The element helium (He) has an atomic number (at. no.) of 2, and is one of the noble gases.

39. Rodent that burrows near streams : NUTRIA
The river rat, also known as the coypu or nutria, is a native of South America, although is now found all over the word as an invasive species. The river rat was introduced into locations outside of South America by ranchers who farmed them for their fur.

41. Prince Harry, for one : REDHEAD
Prince William is second in line to the British throne, after his father Prince Charles, with Prince Harry holding the third spot. Prince Harry moved down the list when William and Kate has their child George. The law was changed in 2011 so that the oldest child of Prince William and Kate Middleton would be next in line, regardless of sex. Up until 2011, the sons took precedence, even over older daughters.

45. Some West Coast wines : NAPAS
The first commercial winery in Napa Valley, California was established way back in 1858. However, premium wine production only dates back to the 1960s, with the region really hitting the big time after its success at the Paris Wine Tasting of 1976. The story of that famous blind wine tasting is told in the entertaining 2008 film “Bottle Shock”.

49. Mother ___ : TERESA
Mother Teresa was born in 1910 in the city that is now called Skopje, the capital of Macedonia. At birth she was given the names Agnes Gonxha Bojaxhiu (“Gonxha” means “little flower” in Albanian). She left home at the age of 18 and joined the Sisters of Loreto, and headed to Loreto Abbey in Rathfarnham in Dublin, Ireland in order to learn English. Her goal was to teach in India, and English was the language used there for instruction by the nuns. After Mother Teresa passed away in 1997 she was beatified by Pope John Paul II, a step on the road to canonization. In order for her to be beatified there had to be documented evidence of a miracle that was performed due to her intercession. The miracle in question was the healing of a tumor in the abdomen of a woman due to the application of a locket containing a picture of Mother Teresa. Documentation of a second miracle is required for her to be declared a saint.

50. Joel and Jennifer : GREYS
Actor, singer and dancer Joel Grey is best known for playing the fabulous Master of Ceremonies in the musical “Cabaret” both on stage and the big screen. Joel is the father of actress Jennifer Grey, who appeared in “Dirty Dancing” and “Ferris Bueller’s Day Off”.

57. Abbreviation between two names : AKA
Also known as (aka)

60. Bert’s mystery-solving twin : NAN
The “Bobbsey Twins” series of children’s novels was first written by Edward Stratemeyer in 1904. Stratemeyer used the pseudonym Laura Lee Hope, as did subsequent authors who wrote 72 books in the series between 1904 and 1979. The title characters were two sets of fraternal twins, one called Bert and Nan (who were 12) and the other called Flossie and Freddie (who were 6).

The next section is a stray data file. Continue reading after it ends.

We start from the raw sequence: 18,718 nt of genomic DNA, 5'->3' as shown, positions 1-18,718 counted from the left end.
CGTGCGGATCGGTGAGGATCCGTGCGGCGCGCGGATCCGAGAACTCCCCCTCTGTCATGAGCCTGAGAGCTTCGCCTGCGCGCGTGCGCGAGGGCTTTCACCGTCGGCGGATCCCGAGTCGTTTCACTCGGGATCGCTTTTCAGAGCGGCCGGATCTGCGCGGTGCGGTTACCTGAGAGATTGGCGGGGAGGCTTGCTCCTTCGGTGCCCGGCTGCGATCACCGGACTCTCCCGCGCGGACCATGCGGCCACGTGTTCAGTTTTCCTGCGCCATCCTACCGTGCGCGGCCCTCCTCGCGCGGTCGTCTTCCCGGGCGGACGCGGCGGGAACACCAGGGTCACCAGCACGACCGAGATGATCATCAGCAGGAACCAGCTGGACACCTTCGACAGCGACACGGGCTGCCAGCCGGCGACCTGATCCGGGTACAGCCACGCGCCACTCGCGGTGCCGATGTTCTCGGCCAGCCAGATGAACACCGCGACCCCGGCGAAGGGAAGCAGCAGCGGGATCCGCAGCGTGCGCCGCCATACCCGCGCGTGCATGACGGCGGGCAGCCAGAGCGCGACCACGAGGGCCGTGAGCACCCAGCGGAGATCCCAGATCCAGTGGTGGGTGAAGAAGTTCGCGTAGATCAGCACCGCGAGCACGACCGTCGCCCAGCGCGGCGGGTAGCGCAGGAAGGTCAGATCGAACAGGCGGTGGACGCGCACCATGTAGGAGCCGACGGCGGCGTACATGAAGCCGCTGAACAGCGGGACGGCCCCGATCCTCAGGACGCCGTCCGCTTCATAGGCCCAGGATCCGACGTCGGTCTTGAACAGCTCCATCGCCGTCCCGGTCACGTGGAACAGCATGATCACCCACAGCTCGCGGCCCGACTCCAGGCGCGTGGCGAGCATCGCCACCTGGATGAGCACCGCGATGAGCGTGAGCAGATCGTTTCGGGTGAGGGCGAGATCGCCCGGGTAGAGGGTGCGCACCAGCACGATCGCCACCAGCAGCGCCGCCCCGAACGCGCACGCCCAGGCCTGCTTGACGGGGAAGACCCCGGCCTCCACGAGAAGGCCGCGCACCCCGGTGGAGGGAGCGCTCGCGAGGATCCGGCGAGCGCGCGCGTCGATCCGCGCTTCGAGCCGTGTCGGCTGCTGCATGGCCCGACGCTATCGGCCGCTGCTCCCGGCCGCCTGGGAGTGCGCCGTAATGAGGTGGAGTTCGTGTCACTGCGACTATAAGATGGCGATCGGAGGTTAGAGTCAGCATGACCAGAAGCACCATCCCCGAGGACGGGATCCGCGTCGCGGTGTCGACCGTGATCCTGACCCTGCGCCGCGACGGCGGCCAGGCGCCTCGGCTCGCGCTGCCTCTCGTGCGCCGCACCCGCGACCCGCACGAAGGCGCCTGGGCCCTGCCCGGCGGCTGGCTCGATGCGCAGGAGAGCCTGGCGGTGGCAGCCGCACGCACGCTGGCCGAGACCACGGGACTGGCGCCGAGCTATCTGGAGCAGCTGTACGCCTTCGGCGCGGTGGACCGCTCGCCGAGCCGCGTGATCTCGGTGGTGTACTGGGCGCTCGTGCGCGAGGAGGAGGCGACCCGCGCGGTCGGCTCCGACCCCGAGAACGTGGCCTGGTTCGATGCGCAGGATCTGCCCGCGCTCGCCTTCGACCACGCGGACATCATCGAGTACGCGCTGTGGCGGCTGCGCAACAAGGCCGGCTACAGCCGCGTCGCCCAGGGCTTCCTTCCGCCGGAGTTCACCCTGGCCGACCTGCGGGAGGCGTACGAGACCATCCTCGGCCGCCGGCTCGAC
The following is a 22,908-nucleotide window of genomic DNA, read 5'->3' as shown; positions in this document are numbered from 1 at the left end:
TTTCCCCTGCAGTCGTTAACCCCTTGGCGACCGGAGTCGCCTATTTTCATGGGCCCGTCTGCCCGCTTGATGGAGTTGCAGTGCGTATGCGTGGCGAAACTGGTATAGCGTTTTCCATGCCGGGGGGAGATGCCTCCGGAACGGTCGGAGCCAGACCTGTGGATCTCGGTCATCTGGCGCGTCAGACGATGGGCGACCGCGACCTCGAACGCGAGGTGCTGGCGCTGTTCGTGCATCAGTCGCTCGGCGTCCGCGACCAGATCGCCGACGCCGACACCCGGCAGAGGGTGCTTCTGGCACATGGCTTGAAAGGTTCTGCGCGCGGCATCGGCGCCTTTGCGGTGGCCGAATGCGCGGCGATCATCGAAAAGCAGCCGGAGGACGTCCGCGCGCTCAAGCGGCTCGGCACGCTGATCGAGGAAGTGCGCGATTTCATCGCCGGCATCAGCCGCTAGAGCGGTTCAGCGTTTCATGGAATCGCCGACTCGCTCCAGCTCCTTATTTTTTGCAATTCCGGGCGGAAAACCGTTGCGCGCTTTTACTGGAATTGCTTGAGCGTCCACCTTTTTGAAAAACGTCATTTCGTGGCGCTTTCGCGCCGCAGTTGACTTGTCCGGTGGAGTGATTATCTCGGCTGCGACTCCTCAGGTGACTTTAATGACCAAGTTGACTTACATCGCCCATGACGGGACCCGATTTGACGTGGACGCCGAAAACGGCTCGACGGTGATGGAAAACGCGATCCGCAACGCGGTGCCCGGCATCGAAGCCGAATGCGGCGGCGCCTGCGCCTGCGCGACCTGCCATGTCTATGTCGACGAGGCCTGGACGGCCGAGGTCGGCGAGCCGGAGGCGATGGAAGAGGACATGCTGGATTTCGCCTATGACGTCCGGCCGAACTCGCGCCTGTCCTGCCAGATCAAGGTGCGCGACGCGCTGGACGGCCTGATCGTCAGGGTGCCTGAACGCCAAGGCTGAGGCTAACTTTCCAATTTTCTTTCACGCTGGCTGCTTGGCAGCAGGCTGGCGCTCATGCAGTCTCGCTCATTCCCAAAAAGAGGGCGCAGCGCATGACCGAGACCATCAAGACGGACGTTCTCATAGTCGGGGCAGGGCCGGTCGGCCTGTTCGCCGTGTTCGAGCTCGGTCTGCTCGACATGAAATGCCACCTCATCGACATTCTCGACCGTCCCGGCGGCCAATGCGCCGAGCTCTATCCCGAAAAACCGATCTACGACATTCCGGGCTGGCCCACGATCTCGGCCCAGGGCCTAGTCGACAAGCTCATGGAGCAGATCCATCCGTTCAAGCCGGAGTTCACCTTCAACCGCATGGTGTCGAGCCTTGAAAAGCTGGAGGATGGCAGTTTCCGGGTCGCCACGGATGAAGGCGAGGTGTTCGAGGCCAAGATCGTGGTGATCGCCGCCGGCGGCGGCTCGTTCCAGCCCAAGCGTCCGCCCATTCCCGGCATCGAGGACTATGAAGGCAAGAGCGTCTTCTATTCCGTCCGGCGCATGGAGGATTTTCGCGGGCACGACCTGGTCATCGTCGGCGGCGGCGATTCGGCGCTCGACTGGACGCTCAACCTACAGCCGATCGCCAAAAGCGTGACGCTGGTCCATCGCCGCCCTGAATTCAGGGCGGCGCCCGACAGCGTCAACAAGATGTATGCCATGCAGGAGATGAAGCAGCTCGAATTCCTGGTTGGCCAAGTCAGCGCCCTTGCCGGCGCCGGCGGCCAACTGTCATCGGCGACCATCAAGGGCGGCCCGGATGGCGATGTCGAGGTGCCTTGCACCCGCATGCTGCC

62. Eye cover for the naive? : WOOL
Someone naive has the wool pulled over their eyes. The expression originated in 19th-century America and is a reference to the woolen wigs that were fashionable at the time.

63. The original “It” girl : CLARA BOW
Clara Bow was a fabulous star of silent film, with her most famous movie being “It” from 1927. Clara Bow’s performance was so celebrated in the movie that she was forever to be known as the “It-girl”. The term “it” was a euphemism for “sex appeal”, and that is what Clara Bow was known to “exude”. Bow applied her red lipstick in the shape of a heart, and women who copied this style were said to put on a “Clara Bow”.

64. What’s good in Jerusalem? : TOV
“Tov” is the Hebrew word for “good”, as in “mozel tov”, meaning “good luck”.

67. ID digits : SSN
A Social Security number (SSN) is divided into three parts i.e AAA-GG-SSSS, Originally, the Area Number (AAA) was the code for the office that issued the card. Since 1973, the Area Number reflects the ZIP code from which the application was made. The GG in the SSN is the Group Number, and the SSSS in the number is the Serial Number. However, this is all moot, as since 2011 SSN’s are assigned randomly.

68. Mother ___ : LODE
A lode is a metal ore deposit that’s found between two layers of rock or in a fissure. The “mother lode” is the principal deposit in a mine, usually of gold or silver. “Mother lode” is probably a translation of “veta madre”, an expression used in mining in Mexico.